What I’m Drinking: Oscar Wilde once wrote, “Consistency is the last refuge of the unimaginative.” I wholeheartedly agree with him, except in the case of coffee.  With the huge range of fall coffee drinks available, I still tend to end up drinking my dear old friend, the vanilla latte.  There is something about sitting in a coffee shop, listening to live jazz music and sipping one of these gems.

 With that being said, next week’s goal is to branch out a little and try something new.  We’ll see how that goes – I may end up back with my old favorites.  But Oscar Wilde also says that “Only dull people are brilliant at breakfast.”  Life motto right there, friends.

What I’m Thinking: Sports.  Don’t read this wrong – I am not the definition of a sporty person.  Actually, if you were to look up sports lover in the dictionary, the antonym would be “Chloe Mooradian.”  It could have something to do with the fact that I haven’t played an organized sport since 2nd grade community league soccer, which wasn’t that great of an experience.

I broke my wrist the day of our last game, and I only scored two goals that season – both for the other team, who jokingly said that I was their MVP.

Typical Midwestern that I am though, I love watching baseball.  Out of all the sports that are out there, I understand the concept of baseball.  Hits, pitches, runs, and strikes are all words that I can gladly define.  I don’t have a certain team that receives all my loyalty, and I’ll watch just about any team.  However, I’m also a Kansas girl, and that spells some good news this weekend.

                                                      Kansas City Royals shortstop Alcides Escobar (2) snags an out on Seattle Mariners' James Jones in the ninth inning during Wednesday's baseball game on September 23, 2015 at Kauffman Stadium in Kansas City, Mo.

For those of you who aren’t baseball fans, let me catch you up to speed.  The Kansas City Royals are a team that haven’t done so hot in quite a while.  Actually, let me throw down some statistics for you.  The Royals were founded in 1969 and as a team, they were pretty decent.  In fact, between 1976 to 1985, the team actually qualified seven times for the playoff seasons.

In 1985, the Royals won the world series and then after that, things took a turn for the worse.  For 28 seasons from 1986 to 2013, the Royals did not place high enough to play in the postseasons.  This statistic meant that the Royals had one of the longest postseason droughts in the wild-card era of baseball teams.  Not a number we’re proud of.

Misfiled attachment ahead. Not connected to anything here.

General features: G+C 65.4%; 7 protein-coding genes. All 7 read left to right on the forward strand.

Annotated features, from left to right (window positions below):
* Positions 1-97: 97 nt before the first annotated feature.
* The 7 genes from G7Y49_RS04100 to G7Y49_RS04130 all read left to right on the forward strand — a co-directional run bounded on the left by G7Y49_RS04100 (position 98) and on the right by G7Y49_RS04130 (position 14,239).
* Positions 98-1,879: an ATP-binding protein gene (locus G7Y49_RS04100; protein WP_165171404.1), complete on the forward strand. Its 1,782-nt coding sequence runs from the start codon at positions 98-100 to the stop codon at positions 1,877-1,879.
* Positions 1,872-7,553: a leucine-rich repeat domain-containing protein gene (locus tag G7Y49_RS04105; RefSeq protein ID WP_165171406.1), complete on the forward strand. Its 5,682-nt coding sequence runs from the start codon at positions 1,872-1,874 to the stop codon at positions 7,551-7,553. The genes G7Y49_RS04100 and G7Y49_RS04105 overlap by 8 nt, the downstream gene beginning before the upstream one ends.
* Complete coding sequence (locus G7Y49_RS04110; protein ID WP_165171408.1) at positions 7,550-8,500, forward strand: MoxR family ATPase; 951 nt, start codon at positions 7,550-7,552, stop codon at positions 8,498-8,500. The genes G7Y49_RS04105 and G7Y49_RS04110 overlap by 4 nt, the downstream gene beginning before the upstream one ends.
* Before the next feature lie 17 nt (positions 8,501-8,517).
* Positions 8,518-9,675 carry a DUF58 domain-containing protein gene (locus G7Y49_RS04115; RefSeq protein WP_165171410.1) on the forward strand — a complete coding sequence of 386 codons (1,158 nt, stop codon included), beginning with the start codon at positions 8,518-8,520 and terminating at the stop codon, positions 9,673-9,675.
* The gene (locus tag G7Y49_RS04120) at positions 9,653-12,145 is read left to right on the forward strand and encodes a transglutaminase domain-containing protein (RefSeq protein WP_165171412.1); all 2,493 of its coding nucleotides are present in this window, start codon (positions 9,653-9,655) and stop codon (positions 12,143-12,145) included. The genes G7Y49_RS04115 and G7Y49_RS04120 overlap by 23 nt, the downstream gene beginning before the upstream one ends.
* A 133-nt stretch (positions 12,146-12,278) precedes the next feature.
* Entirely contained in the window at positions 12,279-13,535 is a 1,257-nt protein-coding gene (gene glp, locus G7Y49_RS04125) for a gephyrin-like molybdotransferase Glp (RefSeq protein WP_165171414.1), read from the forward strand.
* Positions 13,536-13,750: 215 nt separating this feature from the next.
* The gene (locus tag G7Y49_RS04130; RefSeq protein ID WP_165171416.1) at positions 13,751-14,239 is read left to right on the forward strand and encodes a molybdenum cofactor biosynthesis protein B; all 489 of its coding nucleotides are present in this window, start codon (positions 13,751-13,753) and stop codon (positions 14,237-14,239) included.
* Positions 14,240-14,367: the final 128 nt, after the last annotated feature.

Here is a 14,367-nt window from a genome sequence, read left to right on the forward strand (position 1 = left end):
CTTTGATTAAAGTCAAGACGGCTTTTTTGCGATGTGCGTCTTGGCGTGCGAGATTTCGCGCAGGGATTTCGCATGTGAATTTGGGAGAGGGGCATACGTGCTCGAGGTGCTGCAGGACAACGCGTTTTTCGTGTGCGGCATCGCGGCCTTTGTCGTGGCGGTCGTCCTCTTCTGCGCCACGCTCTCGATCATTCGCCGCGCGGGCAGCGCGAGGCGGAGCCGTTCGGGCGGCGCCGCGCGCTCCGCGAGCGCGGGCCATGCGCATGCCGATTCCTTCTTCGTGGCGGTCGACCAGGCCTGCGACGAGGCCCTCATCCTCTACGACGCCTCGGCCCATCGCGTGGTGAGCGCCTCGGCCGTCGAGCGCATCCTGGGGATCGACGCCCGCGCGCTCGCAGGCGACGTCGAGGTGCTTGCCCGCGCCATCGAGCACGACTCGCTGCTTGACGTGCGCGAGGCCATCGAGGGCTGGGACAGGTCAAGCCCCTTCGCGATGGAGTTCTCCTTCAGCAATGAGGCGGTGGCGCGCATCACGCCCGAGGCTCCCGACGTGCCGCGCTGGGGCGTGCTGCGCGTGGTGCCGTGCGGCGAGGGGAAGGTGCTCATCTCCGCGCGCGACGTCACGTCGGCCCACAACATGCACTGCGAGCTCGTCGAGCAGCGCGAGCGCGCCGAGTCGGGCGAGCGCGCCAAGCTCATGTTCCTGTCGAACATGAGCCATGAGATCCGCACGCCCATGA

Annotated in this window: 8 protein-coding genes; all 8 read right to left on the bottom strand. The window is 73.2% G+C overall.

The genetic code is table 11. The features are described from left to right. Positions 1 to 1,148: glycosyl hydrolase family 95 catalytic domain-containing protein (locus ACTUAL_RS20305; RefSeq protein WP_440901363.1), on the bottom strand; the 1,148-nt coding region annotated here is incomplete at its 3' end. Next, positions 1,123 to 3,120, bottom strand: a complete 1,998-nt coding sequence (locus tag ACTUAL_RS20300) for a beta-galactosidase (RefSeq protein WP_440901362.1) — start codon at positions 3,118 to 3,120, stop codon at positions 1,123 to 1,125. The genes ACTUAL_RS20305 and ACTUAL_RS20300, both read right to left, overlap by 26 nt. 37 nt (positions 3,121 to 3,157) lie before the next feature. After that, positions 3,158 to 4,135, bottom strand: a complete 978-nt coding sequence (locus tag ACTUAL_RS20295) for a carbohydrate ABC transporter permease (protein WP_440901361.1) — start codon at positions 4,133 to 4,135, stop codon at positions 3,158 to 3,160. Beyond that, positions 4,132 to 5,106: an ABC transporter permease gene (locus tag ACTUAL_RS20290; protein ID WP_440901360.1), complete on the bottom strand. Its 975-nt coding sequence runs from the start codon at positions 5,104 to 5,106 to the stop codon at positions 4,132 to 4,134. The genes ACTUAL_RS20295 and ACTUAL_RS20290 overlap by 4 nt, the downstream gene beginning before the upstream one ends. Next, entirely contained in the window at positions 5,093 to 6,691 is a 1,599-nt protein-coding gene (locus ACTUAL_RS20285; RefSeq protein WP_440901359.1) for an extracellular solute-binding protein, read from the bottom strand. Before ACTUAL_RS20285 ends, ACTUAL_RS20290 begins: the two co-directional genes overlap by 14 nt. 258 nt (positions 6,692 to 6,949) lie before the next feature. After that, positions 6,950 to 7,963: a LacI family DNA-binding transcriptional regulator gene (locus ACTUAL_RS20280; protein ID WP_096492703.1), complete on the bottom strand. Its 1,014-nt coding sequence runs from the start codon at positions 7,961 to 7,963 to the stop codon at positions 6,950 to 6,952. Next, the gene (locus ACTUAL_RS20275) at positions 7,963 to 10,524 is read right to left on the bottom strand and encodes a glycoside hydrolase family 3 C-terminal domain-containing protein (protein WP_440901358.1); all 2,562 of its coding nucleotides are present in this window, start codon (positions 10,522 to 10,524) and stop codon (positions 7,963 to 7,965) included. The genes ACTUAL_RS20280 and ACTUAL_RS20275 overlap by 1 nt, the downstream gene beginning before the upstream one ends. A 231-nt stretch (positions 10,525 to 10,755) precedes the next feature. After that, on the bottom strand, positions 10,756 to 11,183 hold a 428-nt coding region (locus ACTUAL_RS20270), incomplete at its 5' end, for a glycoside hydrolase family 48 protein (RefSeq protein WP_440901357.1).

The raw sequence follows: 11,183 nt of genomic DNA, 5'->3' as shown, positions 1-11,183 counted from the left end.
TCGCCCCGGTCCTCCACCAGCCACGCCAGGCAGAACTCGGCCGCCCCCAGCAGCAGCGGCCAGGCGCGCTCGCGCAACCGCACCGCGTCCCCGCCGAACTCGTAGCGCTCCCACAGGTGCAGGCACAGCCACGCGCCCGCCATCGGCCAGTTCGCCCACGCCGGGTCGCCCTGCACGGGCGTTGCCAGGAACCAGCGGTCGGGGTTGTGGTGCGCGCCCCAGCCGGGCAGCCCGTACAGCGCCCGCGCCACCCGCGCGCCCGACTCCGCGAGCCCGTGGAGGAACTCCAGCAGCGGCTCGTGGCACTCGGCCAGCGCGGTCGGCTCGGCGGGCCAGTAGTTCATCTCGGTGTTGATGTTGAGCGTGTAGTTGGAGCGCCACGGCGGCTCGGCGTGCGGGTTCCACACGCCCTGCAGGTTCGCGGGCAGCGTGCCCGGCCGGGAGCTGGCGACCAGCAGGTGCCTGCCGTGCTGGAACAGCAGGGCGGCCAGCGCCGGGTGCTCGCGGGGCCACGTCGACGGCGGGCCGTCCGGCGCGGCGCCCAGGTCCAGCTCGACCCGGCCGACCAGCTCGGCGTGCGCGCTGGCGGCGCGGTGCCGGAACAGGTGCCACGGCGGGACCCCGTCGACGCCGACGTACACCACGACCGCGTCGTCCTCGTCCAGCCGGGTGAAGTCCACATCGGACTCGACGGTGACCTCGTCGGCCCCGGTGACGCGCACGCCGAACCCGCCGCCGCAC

But then 2014 hit – and we all partied like it was 1985.  The Royals made it all the way to the end, playing against the Giants in the World Series, but the crown was not meant to be Royal, and they lost.  
2015 rolls around and here we are again, in the nicknamed oKCtober fall season – and the Royals are again in the final two teams to play against each other in the World Series.  Fans sit on the edge of their seat with bated breath, anxiously waiting for Tuesday’s game  – the first in a seven game series.

This weekend at Mass, our priest had a brilliant quote.  “Am I as excited and energized about winning the prize of Heaven as I am about the Royals winning the World Series?”  How true.  Seats at the Royals games are selling for hundreds and hundreds of dollars.

Seats at Mass – the sacrifice where Christ’s body and blood is made present in the Holy Sacrifice of the Eucharist under the appearance of bread and wine – those seats are free thanks to the grace of God – and also completely empty on the night of the game.  At a parish near my house, the parish mission on evangelizing and the Catholic faith was cancelled because the event couldn’t compete with the Royals game on television.

What game are we concerned about?  Are we pouring our energy and time into a game as temporary and fleeting as a baseball game instead of putting time and effort into things like our prayer life, the state of our eternal soul, and our relationship with Christ?  
Virtue stands in the middle – a balance between an enjoyment of the world God has given us as well as an eye towards the end goal.  Who are you cheering for?
Enjoy life.  Go Royals, Praise God for every blessing – including baseball, and Be Not Afraid. 

Juggling an Addiction

When I was nine years old, I learned to tread water.  I was an awkward kid (I’m an awkward adult, who are we kidding) so coordination and sports-like activities were not my forte.  I struggled and struggled to pull my head above water as the seemingly endless depths loomed underneath me.  Visions of sharks and fish – who are still my greatest fear – danced in my head as I clenched my fists and pushed to make it just past that one minute mark that the test required.